The Office of Partnerships and Public Engagement is soliciting applications for the Advisory Committee on Minority Farmers. This committee will deliberate upon advice and recommendations to submit to the Secretary for consideration on matters broadly affecting minority farmers and equitable access to USDA programs and services. The deadline to apply will be extended to November 15, 2018. All previous applications submitted will be considered.
Historic flooding occurred throughout South Central Oklahoma on Friday, September 21, 2018. The Oklahoma Conservation Commission (OCC) and USDA-Natural Resources Conservation Service (USDA-NRCS) extends their sincere sorrow to those affected by the floods.
“These floods were devastating,” said OCC Executive Director Trey Lam. “The full extent of the damage to the land and the loss of property and livestock will not be fully known for some time. However, due to OCC’s partnership with USDA-NRCS and the funding we received from the State of Oklahoma, we know the losses are not as catastrophic as they could have been thanks to our upstream flood control dams.”
U.S. Secretary of Agriculture Sonny Perdue today announced details of actions the U.S. Department of Agriculture (USDA) will take to assist farmers in response to trade damage. As announced last month, USDA will authorize up to $12 billion in programs, consistent with World Trade Organization obligations.
The following programs will assist agricultural producers to meet the costs of disrupted markets:
Each year, with the help of our partners and sponsors, OACD recognizes the "Best of the Best" in the conservation community. We choose one District, one Director and one Cooperator each year from across the state. Each of these are chosen based on their hard work, commitment to conservation and dedication to furthering the message of conservation.
OACD President Jimmy Emmons is featured on the NRCS ConservationRoadtrip!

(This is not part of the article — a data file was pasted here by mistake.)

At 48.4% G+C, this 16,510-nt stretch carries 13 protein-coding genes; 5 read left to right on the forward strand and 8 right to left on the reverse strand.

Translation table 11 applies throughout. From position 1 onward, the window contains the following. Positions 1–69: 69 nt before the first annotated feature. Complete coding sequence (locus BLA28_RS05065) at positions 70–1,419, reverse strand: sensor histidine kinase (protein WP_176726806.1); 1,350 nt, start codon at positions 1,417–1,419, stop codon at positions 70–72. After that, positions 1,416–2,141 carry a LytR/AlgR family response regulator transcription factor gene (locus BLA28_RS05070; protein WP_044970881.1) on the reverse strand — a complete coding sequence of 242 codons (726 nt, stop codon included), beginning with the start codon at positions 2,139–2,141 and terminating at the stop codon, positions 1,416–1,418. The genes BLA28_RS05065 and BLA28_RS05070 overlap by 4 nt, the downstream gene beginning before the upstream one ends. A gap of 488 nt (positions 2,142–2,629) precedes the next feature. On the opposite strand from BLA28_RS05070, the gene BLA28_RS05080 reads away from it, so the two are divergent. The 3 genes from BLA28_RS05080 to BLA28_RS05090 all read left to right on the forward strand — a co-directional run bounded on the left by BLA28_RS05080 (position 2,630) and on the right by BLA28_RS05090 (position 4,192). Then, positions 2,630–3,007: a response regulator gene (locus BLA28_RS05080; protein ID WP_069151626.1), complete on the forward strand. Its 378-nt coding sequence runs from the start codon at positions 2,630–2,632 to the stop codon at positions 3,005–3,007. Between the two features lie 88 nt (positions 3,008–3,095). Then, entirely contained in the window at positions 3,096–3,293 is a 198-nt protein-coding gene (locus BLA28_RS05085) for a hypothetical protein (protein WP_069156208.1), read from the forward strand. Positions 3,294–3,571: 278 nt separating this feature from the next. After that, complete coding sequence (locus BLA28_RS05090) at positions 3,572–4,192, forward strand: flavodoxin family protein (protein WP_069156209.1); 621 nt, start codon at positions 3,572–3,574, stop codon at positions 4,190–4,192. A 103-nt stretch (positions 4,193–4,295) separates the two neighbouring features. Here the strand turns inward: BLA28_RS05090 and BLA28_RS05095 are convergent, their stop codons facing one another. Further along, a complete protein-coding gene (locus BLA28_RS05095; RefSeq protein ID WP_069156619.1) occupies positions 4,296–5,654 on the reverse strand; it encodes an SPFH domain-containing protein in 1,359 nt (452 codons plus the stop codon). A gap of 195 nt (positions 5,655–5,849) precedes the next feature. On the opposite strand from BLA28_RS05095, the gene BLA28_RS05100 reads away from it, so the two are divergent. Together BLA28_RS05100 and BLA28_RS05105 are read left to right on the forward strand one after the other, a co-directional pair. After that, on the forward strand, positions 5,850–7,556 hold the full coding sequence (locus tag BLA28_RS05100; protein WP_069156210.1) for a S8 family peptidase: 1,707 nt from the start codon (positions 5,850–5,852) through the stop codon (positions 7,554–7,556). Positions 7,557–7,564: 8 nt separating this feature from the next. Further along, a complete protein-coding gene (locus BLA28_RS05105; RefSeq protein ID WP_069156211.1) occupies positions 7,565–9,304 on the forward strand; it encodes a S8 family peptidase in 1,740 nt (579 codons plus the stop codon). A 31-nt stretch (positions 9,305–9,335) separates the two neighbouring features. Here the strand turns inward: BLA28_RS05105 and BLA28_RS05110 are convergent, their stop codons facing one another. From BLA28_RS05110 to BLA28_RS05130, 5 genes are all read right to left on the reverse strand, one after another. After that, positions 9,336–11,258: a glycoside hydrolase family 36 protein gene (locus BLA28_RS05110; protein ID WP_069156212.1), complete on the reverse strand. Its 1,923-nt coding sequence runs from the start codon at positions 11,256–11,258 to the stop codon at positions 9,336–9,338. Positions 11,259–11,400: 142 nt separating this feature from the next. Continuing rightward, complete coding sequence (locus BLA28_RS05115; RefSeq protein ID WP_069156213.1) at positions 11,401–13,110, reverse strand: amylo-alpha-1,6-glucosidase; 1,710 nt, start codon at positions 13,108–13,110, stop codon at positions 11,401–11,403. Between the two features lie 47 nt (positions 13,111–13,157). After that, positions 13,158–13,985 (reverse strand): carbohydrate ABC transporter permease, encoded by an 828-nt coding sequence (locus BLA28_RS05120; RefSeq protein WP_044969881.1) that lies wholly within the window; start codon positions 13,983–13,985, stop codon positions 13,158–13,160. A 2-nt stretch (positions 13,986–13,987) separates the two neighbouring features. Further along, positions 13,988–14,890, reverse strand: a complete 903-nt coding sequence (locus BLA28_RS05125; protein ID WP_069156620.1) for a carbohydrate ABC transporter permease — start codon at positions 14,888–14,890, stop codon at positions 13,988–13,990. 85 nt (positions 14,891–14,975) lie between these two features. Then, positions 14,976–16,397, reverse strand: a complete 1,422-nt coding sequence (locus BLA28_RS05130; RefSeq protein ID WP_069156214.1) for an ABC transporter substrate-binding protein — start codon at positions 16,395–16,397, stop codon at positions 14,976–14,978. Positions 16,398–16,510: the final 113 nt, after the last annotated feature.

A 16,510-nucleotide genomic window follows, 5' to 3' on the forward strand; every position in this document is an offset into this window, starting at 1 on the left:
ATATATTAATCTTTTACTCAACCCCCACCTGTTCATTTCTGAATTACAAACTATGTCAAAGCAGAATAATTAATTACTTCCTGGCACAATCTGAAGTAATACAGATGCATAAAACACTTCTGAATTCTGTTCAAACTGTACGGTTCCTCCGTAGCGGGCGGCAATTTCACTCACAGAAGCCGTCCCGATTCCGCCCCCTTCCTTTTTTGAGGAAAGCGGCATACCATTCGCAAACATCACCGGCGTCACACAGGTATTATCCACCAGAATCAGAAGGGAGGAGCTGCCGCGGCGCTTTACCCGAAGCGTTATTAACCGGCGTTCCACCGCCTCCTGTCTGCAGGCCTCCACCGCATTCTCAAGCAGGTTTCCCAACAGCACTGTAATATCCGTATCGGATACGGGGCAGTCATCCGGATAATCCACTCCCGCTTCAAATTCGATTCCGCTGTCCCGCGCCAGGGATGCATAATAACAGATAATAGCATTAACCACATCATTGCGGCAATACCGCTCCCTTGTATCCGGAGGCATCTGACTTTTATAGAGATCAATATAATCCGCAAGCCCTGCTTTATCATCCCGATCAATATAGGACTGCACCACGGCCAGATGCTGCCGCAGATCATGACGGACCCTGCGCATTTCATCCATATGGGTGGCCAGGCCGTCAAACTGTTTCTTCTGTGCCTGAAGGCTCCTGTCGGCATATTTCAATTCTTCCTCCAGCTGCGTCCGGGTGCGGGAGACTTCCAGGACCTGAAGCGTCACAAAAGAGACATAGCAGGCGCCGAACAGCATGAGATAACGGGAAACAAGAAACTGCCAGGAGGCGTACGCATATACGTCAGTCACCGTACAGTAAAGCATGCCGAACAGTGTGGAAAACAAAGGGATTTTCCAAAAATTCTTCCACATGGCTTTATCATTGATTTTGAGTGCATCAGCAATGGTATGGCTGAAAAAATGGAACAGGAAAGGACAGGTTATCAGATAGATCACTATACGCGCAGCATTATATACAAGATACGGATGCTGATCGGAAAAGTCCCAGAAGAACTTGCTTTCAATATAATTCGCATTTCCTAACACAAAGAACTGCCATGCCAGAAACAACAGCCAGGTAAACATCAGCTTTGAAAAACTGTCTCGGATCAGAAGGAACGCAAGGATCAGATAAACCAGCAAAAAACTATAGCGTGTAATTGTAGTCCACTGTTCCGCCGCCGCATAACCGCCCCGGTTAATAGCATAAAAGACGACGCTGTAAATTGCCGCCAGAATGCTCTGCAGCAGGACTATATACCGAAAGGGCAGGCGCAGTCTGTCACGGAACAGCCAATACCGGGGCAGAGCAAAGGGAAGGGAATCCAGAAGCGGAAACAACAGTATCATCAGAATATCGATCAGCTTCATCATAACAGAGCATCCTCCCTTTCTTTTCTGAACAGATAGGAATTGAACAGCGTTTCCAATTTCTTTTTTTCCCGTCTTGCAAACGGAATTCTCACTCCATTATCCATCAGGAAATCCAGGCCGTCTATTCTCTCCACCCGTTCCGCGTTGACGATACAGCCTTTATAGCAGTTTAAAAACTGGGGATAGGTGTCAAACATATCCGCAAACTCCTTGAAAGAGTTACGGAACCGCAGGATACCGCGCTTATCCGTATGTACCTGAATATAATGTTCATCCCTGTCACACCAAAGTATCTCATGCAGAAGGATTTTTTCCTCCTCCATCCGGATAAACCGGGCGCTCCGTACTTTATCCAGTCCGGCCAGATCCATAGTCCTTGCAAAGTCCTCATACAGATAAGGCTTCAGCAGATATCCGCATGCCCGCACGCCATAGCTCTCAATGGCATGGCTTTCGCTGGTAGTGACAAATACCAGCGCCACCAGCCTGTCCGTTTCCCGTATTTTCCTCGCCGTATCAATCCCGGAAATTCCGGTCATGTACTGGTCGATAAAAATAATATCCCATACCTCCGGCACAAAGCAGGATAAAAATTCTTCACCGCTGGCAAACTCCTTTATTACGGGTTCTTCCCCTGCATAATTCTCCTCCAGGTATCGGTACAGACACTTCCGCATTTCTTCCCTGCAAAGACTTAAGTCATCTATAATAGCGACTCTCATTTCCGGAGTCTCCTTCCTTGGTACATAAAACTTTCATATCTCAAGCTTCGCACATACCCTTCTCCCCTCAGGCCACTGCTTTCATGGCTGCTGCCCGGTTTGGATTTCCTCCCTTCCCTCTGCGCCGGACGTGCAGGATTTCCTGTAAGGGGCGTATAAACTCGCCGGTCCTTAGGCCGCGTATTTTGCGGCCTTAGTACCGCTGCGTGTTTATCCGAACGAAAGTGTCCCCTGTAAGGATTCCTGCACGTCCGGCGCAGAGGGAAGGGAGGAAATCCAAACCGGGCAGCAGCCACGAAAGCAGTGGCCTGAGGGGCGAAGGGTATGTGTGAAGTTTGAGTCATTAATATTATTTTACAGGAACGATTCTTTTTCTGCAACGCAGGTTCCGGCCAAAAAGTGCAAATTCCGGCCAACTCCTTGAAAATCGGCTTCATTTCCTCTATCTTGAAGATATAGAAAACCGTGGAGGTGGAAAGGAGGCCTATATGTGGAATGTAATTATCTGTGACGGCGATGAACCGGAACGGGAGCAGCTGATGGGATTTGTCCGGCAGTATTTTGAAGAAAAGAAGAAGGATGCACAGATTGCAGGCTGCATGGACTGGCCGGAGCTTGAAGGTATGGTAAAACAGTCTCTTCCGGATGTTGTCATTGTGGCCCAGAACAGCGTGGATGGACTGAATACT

Jimmy is a third-generation farmer and rancher from Leedey, OK, President of the Oklahoma Association of Conservation Districts, and winner of the Leopold Conservation Award. He is passionate about sharing the importance of soil health, speaking to farmers and conservation groups across Oklahoma on the subject.
On his own land, he implemented many conservation and soil health practices: no-till, crop rotations, cover crops and planned grazing management. He was one of the first in his area to use pollinator strips and companion crops to control pests and provide habitat for pollinators. Not only is this good for the soil and pollinators, but it also reduces his overhead costs on insecticide.
The National Association of Conservation Districts (NACD) sent a letter to the U.S. House of Representatives and Senate members assigned to the 2018 Farm Bill conference committee outlining the organization’s legislative priorities for the 2018 Farm Bill.
The National Association of Conservation Districts is accepting applications for breakout sessions at the 2019 Annual Meeting in San Antonio, Texas. NACD offers a number of informational breakout sessions during the Annual Meeting, focusing on the work of districts and their partners across the country. Sessions typically run 60-90 minutes, and in most cases, showcase several speakers at 20-30 minutes each. Applications must be submitted to Eric Hansen at firstname.lastname@example.org by Friday, September 14.
In a review of 98 publications, SARE and the University of Missouri staff identified how cover cropping influences soil and nutrient losses from agricultural fields, water infiltration and soil organic matter. SARE's new Cover Crops and Water Quality resource series includes free materials to help educators, farmers and others learn and share how cover cropping can improve water quality.
The Deer Creek Conservation District (DCCD) will be accepting applications for a full-time District Manager until COB – July 16. Applicants must have a strong working knowledge of general office procedures, computer software applications and bookkeeping. DCCD is looking for an outgoing, self-starter with excellent organizational and communication skills, as well as the ability to interact with the public and board of directors.
Last June, the Oklahoma Food Banks and the Conservation Partnership joined together to fight hunger while conserving natural resources. Through Farm to Food Bank, a pilot project that implements practices that increase the health of soil, Oklahoma farmers volunteered to plant and donate up to eight acres of cover crops to the Oklahoma Food Banks. Over the last year, nearly 7,000 pounds of fresh produce were harvested, providing 5,812 meals to chronically hungry children, seniors on fixed income and families working to put food on the table.